» Posts Tagged ‘lighting’

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ArriLighting, whether we like it or not, is a highly technical craft. Even though it isn’t necessary to know the amount of footcandles or lux that a light gives off at a certain distance, or how a light’s CRI will affect the final image, in order to light a shot effectively, you can bet that the most discerning cinematographers and their gaffers are absolutely thinking about those technical characteristics when they light. Even though that type of information can be intimidating for beginning (and even intermediate) filmmakers, Arri’s new Photometrics app puts all of it right at your fingertips: More »

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Dean Semler LightingOver the past few weeks, we’ve talked about lighting a few different times. First we shared a perspective on lighting Hollywood films from renowned gaffer, John Higgins. Then we wrote up a post about methods for improving your daytime exterior lighting. All of these posts have some helpful information, but lighting is such an expansive craft that it takes constant study and practical application to improve your skills. Today’s post: a masterclass in creating artificial firelight from the Oscar-winning DP of Dances With Wolves, Dean Semler. More »

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Stillmotion Lighting OutsideIt’s one of the clear-cut signs of amateur filmmaking: daytime exteriors that look terrible. This usually manifests itself in the form of harsh, blown out areas on the face of your talent, or as overly flat images in which there’s no separation of foreground from background. Avoiding these exterior lighting maladies doesn’t require an immaculate understanding of light, however. It just takes a basic understanding of a few simple concepts that are easy to put into practice. Read on to find out what these concepts are and how to start incorporating them into your work. More »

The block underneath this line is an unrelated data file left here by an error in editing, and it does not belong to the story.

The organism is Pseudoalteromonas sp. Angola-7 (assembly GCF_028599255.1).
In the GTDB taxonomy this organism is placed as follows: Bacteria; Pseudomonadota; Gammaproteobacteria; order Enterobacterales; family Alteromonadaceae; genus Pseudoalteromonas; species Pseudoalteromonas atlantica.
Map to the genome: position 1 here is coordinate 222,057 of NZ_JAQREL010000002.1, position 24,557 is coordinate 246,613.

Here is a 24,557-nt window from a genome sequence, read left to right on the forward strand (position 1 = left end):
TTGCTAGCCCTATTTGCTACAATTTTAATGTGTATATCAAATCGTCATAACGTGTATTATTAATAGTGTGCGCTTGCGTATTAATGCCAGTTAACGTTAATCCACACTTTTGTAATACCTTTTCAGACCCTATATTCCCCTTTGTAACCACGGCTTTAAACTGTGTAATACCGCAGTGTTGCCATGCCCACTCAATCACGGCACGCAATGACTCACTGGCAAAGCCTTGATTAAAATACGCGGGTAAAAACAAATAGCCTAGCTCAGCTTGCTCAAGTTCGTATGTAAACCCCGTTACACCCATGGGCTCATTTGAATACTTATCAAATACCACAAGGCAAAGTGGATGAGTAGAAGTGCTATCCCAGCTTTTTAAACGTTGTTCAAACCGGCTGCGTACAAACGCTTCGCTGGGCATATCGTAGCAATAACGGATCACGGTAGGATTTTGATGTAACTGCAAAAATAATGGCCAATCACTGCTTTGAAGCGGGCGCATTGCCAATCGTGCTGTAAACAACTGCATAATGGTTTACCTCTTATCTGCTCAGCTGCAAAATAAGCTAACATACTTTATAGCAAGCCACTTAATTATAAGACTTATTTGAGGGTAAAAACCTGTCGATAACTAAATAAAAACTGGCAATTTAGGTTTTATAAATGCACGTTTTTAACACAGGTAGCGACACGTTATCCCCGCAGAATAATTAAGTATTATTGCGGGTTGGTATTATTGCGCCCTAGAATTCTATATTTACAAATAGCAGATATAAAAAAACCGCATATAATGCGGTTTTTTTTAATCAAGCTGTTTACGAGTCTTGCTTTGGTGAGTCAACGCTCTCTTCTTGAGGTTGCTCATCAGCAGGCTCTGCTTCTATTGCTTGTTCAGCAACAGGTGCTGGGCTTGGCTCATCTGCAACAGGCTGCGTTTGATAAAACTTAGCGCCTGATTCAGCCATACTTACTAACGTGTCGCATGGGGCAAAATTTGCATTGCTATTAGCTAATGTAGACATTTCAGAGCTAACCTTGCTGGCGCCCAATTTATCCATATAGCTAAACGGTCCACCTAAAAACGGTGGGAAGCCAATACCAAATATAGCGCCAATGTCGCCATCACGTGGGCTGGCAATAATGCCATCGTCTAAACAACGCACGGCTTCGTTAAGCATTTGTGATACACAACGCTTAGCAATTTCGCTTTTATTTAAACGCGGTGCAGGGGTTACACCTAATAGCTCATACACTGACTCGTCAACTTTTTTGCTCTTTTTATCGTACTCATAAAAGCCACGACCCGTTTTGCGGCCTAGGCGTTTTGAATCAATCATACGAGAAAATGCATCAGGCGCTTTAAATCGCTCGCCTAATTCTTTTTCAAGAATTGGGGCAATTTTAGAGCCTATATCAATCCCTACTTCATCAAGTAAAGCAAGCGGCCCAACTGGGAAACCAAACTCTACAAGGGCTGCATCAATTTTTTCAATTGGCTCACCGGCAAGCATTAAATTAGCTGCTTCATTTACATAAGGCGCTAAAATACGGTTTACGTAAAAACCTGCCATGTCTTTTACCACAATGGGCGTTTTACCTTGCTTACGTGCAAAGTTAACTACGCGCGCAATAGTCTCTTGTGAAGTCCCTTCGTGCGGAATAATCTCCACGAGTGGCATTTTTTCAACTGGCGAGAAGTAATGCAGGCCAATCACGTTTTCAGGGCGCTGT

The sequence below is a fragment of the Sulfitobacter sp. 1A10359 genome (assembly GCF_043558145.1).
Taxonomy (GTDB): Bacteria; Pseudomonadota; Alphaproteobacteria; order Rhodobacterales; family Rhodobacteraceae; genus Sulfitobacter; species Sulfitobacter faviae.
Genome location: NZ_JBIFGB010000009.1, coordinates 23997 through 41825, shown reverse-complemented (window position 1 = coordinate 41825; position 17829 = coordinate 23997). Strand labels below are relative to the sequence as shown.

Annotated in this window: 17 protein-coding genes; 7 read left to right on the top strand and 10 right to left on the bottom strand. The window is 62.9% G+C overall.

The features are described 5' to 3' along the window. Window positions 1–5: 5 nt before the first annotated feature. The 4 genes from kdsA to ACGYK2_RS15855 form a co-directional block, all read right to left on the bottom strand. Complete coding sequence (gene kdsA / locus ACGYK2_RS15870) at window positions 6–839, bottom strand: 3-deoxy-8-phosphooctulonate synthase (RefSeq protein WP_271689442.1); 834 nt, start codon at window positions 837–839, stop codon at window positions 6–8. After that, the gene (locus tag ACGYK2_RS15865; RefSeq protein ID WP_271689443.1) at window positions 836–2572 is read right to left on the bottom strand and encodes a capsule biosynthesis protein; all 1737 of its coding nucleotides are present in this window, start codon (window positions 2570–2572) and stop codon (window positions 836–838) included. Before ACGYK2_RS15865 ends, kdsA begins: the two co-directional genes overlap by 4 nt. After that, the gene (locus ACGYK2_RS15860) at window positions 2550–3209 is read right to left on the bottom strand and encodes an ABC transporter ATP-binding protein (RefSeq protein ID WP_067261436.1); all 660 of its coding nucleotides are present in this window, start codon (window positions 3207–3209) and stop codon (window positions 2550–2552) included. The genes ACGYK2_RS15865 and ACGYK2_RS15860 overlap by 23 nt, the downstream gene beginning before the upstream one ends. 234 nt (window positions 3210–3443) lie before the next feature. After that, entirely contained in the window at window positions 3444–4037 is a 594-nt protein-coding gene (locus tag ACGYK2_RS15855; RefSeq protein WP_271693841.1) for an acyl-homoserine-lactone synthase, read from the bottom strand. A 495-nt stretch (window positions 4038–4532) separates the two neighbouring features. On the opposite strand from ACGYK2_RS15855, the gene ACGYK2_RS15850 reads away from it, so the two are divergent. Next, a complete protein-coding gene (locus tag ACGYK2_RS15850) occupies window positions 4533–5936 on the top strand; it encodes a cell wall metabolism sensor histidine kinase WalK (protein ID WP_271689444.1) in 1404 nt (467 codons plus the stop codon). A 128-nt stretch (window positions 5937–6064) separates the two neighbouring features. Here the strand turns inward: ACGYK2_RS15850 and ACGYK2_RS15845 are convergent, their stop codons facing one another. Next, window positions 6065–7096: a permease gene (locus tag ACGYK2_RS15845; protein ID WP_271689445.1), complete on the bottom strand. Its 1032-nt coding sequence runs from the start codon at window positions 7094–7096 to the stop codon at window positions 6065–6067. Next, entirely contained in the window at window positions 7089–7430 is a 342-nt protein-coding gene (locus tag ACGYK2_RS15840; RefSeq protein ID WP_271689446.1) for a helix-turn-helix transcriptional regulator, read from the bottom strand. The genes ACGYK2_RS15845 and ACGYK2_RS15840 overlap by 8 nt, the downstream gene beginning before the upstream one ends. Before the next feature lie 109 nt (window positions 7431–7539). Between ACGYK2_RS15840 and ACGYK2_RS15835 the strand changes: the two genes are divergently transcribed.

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biggles_deakinsJust about every cinematographer will tell you the same thing: their work wouldn’t be half as good without the help of their most trusted gaffer. This can be attributed to the fact that lighting successfully for film and television is one of the most challenging aspects of production, and the larger the scale of a production becomes, the more intensive the lighting needs will be. John Higgins is one of the industry’s leading gaffers, and he has worked to light some of Hollywood’s biggest films alongside some of today’s most accomplished DP’s such as Emmanuel Lubezki and Roger Deakins. Higgins recently sat down with thecallsheet to discuss the lighting philosophies behind some of the biggest films that Hollywood has to offer: More »

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MidnightCoiterieI’m pretty sure that just as this amusing little trailer satirizing the iconic style of director Wes Anderson was made available to the public, filmmakers were asking, “How did they do that?” Many have tried to replicate Anderson’s aesthetic — and many have failed. So, what did the filmmakers of the SNL spoof trailer, The Midnight Coterie of Sinister Intrudersdo in order to capture Anderson’s signature cinematic sensibilities? Alex Buono, SNL’s DP, explains just how they did it. More »

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music_videoLights Film School is one of those awesome internet resources that doesn’t get enough props for its content. Even though they offer various paid iterations of their online filmmaking program, Lights still has copious amounts of free educational content on their blog, and it’s all top-notch. Recently, they sat down with acclaimed music video cinematographer Matthias Koenigswieser to chat about everything from gaining representation as a DP to his theories on lighting. Read on for some of the best tidbits from this fantastic interview: More »